Another José Andrés establishment (and for the sake of variety, the last one I will have on this list), Zaytinya serves Mediterranean tapas, aka mezze restaurant. Instead of Spanish tapas, the menu is inspired by Turkish, Greek, and Lebanese cuisine

Popular items include any vegetables especially brussel sprouts and baba ghannouge (eggplant), falafel, and kibbeh (burghul w/ a mince).

Come for happy hour and brunch

701 9th St. NW; (202) 638-0800;

Masa 14

(Photo source:

Deviating from the others a bit, Richard Sandoval’s (more celebrity chefs!) Masa 14 is neither a true tapas or a mezze restaurant. Rather, it is an Asian-Latin fusion small plates joint that is known for their great happy hours and bottomless brunch. It really doesn’t get more DC-trendy than that, folks. Also, this is the one spot on this list that I have actually visited! Although it is, by far, not the only small plates restaurant I have visited.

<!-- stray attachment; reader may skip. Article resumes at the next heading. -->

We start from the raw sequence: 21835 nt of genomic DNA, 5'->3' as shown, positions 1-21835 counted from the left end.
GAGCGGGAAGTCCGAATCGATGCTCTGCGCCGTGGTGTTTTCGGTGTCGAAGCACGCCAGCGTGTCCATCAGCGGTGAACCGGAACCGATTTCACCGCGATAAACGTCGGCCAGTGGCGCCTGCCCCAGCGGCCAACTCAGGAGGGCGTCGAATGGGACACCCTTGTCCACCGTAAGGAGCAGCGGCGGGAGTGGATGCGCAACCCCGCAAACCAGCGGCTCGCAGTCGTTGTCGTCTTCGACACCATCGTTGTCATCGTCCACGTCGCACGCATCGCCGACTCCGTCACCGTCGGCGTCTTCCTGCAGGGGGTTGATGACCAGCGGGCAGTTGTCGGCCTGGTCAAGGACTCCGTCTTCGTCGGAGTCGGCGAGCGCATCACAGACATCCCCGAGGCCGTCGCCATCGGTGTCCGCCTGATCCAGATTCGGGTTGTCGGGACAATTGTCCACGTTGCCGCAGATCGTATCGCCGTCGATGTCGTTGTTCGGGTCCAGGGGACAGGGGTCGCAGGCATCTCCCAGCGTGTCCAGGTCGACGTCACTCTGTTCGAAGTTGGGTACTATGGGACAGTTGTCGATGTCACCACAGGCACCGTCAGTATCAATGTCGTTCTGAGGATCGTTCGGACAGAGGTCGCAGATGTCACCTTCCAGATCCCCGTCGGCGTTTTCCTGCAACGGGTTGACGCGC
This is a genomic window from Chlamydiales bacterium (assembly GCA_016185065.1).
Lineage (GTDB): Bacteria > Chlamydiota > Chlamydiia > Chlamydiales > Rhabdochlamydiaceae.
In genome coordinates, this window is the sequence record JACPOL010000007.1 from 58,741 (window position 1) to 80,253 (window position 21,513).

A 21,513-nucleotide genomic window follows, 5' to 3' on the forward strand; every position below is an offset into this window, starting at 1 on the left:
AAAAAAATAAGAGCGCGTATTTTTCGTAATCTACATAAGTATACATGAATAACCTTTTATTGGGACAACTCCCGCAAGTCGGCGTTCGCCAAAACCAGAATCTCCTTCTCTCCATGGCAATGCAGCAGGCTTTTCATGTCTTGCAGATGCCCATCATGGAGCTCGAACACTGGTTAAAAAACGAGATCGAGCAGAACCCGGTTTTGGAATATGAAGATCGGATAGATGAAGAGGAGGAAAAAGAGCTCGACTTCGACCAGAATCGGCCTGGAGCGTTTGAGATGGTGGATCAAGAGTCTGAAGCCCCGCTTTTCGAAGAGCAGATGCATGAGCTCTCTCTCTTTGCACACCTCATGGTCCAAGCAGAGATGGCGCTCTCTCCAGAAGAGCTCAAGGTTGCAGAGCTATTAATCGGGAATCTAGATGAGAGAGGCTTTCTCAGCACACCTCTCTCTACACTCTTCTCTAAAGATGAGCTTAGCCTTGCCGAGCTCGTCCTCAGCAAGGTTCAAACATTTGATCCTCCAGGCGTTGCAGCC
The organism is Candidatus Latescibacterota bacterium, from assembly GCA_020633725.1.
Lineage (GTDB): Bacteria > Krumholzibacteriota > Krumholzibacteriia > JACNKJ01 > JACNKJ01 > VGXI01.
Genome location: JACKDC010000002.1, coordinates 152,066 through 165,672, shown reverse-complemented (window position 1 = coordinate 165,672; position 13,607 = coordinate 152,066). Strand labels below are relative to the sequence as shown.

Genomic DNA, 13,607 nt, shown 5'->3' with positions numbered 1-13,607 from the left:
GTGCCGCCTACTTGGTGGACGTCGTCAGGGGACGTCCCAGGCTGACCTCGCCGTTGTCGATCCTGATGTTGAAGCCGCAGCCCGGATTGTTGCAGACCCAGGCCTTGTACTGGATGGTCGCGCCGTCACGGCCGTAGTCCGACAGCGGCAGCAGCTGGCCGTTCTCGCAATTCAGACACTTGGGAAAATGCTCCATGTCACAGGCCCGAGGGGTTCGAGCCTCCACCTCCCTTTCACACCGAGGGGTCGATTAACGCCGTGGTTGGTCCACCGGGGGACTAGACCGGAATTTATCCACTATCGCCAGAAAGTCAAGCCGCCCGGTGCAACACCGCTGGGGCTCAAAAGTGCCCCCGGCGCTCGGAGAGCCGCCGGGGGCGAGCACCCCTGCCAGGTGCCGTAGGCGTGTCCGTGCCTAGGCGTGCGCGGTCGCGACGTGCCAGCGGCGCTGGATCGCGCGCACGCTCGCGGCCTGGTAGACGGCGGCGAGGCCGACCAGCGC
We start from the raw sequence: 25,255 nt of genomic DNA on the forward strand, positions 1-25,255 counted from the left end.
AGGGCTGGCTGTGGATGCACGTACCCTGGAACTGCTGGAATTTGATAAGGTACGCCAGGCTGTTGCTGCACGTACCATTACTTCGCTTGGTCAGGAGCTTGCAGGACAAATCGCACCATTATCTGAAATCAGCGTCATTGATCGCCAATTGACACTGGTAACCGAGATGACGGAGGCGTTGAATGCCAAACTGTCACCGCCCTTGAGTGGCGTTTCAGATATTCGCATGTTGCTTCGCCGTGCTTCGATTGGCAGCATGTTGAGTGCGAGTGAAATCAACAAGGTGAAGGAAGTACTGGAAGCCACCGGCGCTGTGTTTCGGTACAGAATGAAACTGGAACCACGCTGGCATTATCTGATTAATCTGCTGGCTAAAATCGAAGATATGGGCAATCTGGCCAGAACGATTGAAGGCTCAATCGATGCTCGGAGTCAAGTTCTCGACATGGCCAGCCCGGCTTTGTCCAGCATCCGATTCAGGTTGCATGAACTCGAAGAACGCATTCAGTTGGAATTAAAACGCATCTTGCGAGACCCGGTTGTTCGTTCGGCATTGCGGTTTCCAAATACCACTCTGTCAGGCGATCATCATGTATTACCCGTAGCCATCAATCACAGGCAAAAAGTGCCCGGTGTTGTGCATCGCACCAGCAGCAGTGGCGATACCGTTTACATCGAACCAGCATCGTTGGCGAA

Popular items include the mushroom flatbreadyucca fries, crispy shrimp,and fried rice.

Come for happy hour and bottomless brunch

1825 14th St. NW; (202) 328-1414;

Cure Bar and Bistro

(Photo source: Ken on Urbanspoon)

Let’s veer even more away from the traditional Spanish tapas or even from Mediterranean mezze into small plates of classic American fare, which is what Cure Bar and Bistro offers. This hotel lounge has an emphasis on cured meats (as the name indicates) and pairing your food with the right drinks. Also staying with another food trend, Cure uses locally sourced and sustainable food.

Popular items include mac and cheesechicken pot pie, roast chicken, and pork belly BLT

Come for lunch and dinner

1000 H St. NW; (202) 637-4906;

That’s just a tiny sampling of our booming small plates scene in DC. If you visit and you haven’t been offered a small plate, you are kind of missing out, to be honest!

Do you like small plate restaurants? Tapas? Mezze?
What are the big food trends in your city? Even if your city is DC, what do you think it is?